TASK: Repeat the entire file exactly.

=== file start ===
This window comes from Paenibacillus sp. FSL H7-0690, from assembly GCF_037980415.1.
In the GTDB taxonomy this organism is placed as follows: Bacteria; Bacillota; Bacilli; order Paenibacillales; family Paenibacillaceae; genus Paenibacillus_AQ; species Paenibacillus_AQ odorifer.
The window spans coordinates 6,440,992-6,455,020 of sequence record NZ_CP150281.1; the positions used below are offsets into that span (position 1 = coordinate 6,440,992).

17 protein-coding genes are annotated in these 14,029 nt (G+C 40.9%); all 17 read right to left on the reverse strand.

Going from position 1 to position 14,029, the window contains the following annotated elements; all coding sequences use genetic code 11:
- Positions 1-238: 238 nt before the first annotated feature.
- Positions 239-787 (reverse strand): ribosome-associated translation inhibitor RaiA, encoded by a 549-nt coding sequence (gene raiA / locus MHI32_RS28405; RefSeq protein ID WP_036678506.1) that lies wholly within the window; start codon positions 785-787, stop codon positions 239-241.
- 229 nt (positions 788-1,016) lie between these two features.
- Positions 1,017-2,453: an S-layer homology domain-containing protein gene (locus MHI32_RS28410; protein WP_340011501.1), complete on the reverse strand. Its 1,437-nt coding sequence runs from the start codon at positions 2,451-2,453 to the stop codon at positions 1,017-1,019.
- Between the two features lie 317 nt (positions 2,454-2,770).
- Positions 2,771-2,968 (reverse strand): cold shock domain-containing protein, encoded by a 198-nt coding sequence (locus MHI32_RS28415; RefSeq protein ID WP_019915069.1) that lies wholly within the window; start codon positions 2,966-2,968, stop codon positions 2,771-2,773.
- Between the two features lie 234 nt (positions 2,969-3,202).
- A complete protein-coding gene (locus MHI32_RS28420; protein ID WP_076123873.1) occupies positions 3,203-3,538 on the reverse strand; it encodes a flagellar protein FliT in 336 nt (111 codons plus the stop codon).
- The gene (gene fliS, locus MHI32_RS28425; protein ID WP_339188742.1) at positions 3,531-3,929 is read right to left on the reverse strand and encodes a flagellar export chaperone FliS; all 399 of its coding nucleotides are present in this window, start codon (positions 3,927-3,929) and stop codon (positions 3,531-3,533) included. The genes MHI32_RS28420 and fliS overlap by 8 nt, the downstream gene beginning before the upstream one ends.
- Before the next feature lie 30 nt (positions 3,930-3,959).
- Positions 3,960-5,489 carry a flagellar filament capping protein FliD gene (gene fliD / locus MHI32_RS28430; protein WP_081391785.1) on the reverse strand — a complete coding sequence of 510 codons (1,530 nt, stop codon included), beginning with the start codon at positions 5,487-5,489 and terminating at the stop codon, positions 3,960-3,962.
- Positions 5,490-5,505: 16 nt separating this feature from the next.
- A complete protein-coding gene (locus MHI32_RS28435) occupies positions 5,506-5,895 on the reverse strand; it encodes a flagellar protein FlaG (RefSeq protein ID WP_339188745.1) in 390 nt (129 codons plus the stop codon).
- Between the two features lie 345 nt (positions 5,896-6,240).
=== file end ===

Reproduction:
This window comes from Paenibacillus sp. FSL H7-0690, from assembly GCF_037980415.1.
In the GTDB taxonomy this organism is placed as follows: Bacteria; Bacillota; Bacilli; order Paenibacillales; family Paenibacillaceae; genus Paenibacillus_AQ; species Paenibacillus_AQ odorifer.
The window spans coordinates 6,440,992-6,455,020 of sequence record NZ_CP150281.1; the positions used below are offsets into that span (position 1 = coordinate 6,440,992).

17 protein-coding genes are annotated in these 14,029 nt (G+C 40.9%); all 17 read right to left on the reverse strand.

Going from position 1 to position 14,029, the window contains the following annotated elements; all coding sequences use genetic code 11:
- Positions 1-238: 238 nt before the first annotated feature.
- Positions 239-787 (reverse strand): ribosome-associated translation inhibitor RaiA, encoded by a 549-nt coding sequence (gene raiA / locus MHI32_RS28405; RefSeq protein ID WP_036678506.1) that lies wholly within the window; start codon positions 785-787, stop codon positions 239-241.
- 229 nt (positions 788-1,016) lie between these two features.
- Positions 1,017-2,453: an S-layer homology domain-containing protein gene (locus MHI32_RS28410; protein WP_340011501.1), complete on the reverse strand. Its 1,437-nt coding sequence runs from the start codon at positions 2,451-2,453 to the stop codon at positions 1,017-1,019.
- Between the two features lie 317 nt (positions 2,454-2,770).
- Positions 2,771-2,968 (reverse strand): cold shock domain-containing protein, encoded by a 198-nt coding sequence (locus MHI32_RS28415; RefSeq protein ID WP_019915069.1) that lies wholly within the window; start codon positions 2,966-2,968, stop codon positions 2,771-2,773.
- Between the two features lie 234 nt (positions 2,969-3,202).
- A complete protein-coding gene (locus MHI32_RS28420; protein ID WP_076123873.1) occupies positions 3,203-3,538 on the reverse strand; it encodes a flagellar protein FliT in 336 nt (111 codons plus the stop codon).
- The gene (gene fliS, locus MHI32_RS28425; protein ID WP_339188742.1) at positions 3,531-3,929 is read right to left on the reverse strand and encodes a flagellar export chaperone FliS; all 399 of its coding nucleotides are present in this window, start codon (positions 3,927-3,929) and stop codon (positions 3,531-3,533) included. The genes MHI32_RS28420 and fliS overlap by 8 nt, the downstream gene beginning before the upstream one ends.
- Before the next feature lie 30 nt (positions 3,930-3,959).
- Positions 3,960-5,489 carry a flagellar filament capping protein FliD gene (gene fliD / locus MHI32_RS28430; protein WP_081391785.1) on the reverse strand — a complete coding sequence of 510 codons (1,530 nt, stop codon included), beginning with the start codon at positions 5,487-5,489 and terminating at the stop codon, positions 3,960-3,962.
- Positions 5,490-5,505: 16 nt separating this feature from the next.
- A complete protein-coding gene (locus MHI32_RS28435) occupies positions 5,506-5,895 on the reverse strand; it encodes a flagellar protein FlaG (RefSeq protein ID WP_339188745.1) in 390 nt (129 codons plus the stop codon).
- Between the two features lie 345 nt (positions 5,896-6,240).